There came a day when that home burned, too; I had been gone for several years, and happened down the same highway. I was blacksmithing then, and thought to risk the gentleman’s shotgun for advice and possible some good wrought iron. But the shack was gone, as was most of the iron. There were odd things scattered about, huge wrenches, pieces of rebar and wrought stock, narrow gauge rails and pulleys, but the whole place had burned and was being cleaned out. A longlost family member had come and kidnapped the old man, putting him in a nursing home where I am sure there were rules about dogs and bathing. On his death, someone apparently dropped a match at his old homestead, and the result was history.
The pines remained, however, and as we drove past them the other day, a good 20 years since I found the blackened remains of the Iron Kingdom, honeysuckle and morning glories were fighting with the pines to see who would finally be the new rulers.
Even with modern farming and drainage and the need to plant almost every available spot of ground, there are still plenty of these little groves around. Sometimes they are home to a forgotten family burying ground that someone someday intends to clean up; other times, there’s the glint of green-tinted water that can be seen if the sun is at the right angle and the trees are losing their leaves.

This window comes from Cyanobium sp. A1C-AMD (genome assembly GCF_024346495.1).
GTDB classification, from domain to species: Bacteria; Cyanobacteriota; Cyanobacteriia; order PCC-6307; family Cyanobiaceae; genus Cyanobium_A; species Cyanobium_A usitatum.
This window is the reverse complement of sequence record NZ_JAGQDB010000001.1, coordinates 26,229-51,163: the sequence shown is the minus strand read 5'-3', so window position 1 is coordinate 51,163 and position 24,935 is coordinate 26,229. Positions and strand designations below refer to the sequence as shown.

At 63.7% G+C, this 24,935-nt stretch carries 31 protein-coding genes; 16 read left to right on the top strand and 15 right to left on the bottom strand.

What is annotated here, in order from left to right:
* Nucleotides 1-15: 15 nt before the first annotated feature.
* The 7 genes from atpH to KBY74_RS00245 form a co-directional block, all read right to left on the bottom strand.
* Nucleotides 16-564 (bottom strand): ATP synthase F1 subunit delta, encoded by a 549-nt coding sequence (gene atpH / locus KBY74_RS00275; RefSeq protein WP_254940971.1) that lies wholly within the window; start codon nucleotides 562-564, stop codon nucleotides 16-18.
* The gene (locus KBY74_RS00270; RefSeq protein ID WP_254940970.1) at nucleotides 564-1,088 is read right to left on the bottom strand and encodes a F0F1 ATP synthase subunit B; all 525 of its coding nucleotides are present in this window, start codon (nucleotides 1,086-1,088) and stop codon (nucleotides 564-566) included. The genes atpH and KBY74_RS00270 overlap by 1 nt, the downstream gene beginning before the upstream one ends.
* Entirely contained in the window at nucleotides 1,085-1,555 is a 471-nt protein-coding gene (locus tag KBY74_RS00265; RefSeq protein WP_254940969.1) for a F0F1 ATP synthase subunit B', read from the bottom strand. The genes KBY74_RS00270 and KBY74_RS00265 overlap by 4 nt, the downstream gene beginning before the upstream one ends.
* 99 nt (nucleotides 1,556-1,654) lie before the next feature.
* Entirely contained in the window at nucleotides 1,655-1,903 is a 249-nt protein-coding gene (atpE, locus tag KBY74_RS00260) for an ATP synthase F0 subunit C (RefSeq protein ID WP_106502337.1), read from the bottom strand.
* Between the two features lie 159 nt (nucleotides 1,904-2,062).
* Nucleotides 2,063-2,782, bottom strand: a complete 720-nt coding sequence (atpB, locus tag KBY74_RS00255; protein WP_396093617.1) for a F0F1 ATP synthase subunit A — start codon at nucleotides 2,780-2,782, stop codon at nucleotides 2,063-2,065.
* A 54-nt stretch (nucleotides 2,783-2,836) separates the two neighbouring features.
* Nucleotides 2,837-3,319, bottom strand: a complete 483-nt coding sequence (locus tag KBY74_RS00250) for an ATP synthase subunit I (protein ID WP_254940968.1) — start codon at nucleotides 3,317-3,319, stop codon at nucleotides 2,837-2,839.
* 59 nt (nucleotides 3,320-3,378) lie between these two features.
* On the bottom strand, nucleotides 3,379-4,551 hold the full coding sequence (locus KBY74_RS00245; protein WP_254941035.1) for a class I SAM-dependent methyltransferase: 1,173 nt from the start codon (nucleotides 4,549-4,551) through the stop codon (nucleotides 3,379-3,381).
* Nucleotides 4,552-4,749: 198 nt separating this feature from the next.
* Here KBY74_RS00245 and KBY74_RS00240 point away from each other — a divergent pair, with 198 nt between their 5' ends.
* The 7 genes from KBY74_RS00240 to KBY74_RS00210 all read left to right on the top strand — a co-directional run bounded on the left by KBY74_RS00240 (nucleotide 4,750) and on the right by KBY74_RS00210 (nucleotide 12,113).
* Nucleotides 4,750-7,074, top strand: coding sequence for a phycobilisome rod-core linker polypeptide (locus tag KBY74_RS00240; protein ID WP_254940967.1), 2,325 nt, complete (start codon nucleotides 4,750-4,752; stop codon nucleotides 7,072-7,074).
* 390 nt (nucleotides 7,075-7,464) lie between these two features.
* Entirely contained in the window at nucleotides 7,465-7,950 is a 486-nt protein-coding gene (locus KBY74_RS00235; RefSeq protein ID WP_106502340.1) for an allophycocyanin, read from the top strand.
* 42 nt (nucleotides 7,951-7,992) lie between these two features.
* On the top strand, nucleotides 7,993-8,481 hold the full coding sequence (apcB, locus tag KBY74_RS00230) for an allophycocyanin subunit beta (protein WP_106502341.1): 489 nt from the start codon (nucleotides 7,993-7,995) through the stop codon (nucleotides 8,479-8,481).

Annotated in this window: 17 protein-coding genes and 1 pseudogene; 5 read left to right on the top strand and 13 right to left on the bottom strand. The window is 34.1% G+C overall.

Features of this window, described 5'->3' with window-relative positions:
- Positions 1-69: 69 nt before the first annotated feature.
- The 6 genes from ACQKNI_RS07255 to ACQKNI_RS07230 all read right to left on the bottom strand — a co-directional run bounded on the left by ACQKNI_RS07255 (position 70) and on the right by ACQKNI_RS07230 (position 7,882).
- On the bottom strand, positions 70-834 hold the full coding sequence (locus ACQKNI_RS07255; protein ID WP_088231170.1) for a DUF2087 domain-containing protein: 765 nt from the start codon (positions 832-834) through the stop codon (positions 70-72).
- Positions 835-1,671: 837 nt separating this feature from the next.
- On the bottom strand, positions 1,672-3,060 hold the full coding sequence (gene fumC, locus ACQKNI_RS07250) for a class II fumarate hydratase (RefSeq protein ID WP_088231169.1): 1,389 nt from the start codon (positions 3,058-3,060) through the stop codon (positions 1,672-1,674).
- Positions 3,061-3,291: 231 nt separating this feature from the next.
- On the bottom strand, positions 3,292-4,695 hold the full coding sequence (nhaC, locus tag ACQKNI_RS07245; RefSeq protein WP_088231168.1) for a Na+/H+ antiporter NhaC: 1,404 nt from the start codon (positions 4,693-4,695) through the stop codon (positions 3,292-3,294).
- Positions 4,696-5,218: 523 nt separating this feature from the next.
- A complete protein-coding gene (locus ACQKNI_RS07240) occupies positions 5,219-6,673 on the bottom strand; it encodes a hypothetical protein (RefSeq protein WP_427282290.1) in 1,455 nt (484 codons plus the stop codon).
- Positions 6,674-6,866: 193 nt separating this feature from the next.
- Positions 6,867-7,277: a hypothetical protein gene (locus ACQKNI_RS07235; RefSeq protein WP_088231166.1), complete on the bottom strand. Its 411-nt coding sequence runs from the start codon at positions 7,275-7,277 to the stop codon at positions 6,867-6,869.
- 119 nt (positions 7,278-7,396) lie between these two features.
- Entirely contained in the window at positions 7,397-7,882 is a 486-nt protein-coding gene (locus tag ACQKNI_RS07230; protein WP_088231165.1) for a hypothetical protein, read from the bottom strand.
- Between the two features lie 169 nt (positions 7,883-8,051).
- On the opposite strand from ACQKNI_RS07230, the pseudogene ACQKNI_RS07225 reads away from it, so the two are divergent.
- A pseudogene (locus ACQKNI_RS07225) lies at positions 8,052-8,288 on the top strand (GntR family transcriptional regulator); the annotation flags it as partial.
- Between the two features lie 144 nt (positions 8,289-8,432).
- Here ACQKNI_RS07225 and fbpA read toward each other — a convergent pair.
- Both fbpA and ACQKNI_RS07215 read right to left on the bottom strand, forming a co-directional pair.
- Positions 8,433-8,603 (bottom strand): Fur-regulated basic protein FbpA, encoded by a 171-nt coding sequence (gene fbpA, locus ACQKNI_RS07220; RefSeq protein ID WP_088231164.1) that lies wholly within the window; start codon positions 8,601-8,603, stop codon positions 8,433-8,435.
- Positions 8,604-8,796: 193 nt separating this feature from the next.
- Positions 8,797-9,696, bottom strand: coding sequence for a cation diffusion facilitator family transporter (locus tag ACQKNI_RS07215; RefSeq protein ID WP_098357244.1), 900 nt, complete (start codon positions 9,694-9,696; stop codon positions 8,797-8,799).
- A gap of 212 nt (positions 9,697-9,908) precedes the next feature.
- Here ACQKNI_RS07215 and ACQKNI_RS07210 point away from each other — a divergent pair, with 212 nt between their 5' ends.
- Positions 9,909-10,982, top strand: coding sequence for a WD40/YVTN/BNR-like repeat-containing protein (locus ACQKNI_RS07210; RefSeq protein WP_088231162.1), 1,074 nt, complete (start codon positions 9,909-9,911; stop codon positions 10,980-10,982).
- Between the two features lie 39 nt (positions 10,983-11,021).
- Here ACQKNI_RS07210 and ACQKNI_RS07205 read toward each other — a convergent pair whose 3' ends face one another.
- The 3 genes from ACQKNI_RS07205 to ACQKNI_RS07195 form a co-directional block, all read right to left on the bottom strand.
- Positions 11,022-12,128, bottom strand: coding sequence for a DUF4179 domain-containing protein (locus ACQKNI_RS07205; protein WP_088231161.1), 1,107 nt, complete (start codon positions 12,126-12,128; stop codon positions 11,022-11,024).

As a kid, that shine was what I so eagerly sought, since it often meant a forgotten place to fish, and folks were more casual about trespassing kids with fishing poles back then. Old stock tanks, irrigation ponds, even the occasional trash pit or clay hole could be found that contained some hungry panfish or a scant few bass. How they managed to survive was always a mystery to me, since the water was often shallow enough that you could easily see the fish cruising along in a huge, muddy, algae-filled fishbowl carpeted with decades-old pine straw and surrounded by blackberry brambles. Whether the creel was ever worth the effort was always debatable, I guess, but we all know fishing ain’t always about catching fish.